He’s not wrong. From the outside it can appear as if Google is trying to solve every problem, colonise every market, all at once. As a company, it seems dangerously – or thrillingly, depending on your point of view – addicted to ubiquity. Last year Brin’s co-founding partner, Larry Page, confessed to the challenges of trying to invest the $62bn in cash that Google had accumulated. He explained in October to the FT that Apple’s Steve Jobs always used to tell him that Google was trying to do too much, be too ambitious. Page considered a lack of such ambition to be a crime. Even so, he conceded: “We’re in a bit of uncharted territory. How do we use all these resources… and have a much more positive impact on the world?”
In order to give more thought to that question, Page announced he was stepping back a little from technical challenges at the end of last year and appointing Sundar Pichai into part of his former role as head of products. Pichai, 43, is in some ways the embodiment of the engineering soul of the company. Raised in Tamil Nadu in India, educated first in India then at Stanford and Wharton school of management and employed by McKinsey before coming here in 2004, he is self-effacing, compulsive about solutions, evangelical about possibilities and likably slightly inarticulate at expressing them precisely. How does he decide the priorities for the company’s billions?
He references two cultural commandments as his guiding principles. One is a line from the founders’ letter that Brin and Page wrote when Google was mostly just the two of them, 16 years ago: “Focus on the user and all else follows.”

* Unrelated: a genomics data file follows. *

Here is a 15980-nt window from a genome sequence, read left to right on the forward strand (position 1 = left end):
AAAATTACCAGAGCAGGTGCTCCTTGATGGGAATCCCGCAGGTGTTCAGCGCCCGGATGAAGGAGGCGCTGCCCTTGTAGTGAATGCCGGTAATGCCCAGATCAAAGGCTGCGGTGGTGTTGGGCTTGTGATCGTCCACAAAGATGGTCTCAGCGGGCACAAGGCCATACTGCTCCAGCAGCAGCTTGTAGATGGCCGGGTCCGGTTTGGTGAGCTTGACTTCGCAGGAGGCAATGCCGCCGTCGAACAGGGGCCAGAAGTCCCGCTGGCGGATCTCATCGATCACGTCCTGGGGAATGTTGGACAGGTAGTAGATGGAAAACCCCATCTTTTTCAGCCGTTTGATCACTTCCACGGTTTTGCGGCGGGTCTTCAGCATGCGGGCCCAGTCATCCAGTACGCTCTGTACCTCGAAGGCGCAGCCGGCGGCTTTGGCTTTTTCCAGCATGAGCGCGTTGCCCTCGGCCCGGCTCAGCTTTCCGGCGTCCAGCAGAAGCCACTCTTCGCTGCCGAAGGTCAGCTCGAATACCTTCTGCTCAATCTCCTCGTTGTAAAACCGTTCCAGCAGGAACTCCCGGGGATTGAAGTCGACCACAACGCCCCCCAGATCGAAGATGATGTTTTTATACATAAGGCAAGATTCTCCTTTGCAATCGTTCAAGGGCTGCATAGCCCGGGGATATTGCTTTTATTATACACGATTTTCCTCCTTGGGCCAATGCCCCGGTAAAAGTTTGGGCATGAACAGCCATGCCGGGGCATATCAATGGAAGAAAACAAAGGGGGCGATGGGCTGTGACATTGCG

“We call it the toothbrush test,” Pichai says, “we want to concentrate our efforts on things that billions of people use on a daily basis. For it to work for us, it has to be global. Search started that way. You could be very educated or you could be a rural kid somewhere, but as long as you had access to Google connectivity it was the same thing. To me there was something very democratising about that.”
The second guiding principle comes from the fabled mission statement that Brin and Page also put together. Whatever they choose to do, Pichai says, has to be in some way directed toward the small matter of “organising the world’s information and making it universally accessible”. Google remains above all ravenously hungry for data – text, video, photography, search histories, gmails, spoken word, driver behaviours, health indicators, whatever; it is their gift to you, and yours to them. “It is always a busy day, a busy week, a busy year,” Pichai says. “But when I try to work out what we should do, I go back to these two core principles.”
Every era-defining corporation sells not only its products but also its culture to the world. In executive chairman Eric Schmidt’s often surprisingly frank book How Google Works (co-written with Jonathan Rosenberg, longtime developer of Google’s consumer and advertiser products) it is argued that “Culture and success go hand in hand, if you don’t believe your own slogans you won’t get very far.” You don’t have to spend very long at the Googleplex to realise that it believes that slogan in particular.
Corporate cultures only become a source of wider interest when their attached businesses are wildly successful. If Google was Yahoo! or MySpace, the beach volleyball courts, the Thursday town hall meetings, the primary-coloured bikes, the famous interview techniques, the ping-pong tables and the lunch menu choices would be significantly less fascinating. The more you spend in that deliberately pervasive culture, though, the more people you speak to, the more you realise that Google employees are not only living the Google dream, they are also selling a version of that fantasy to the world.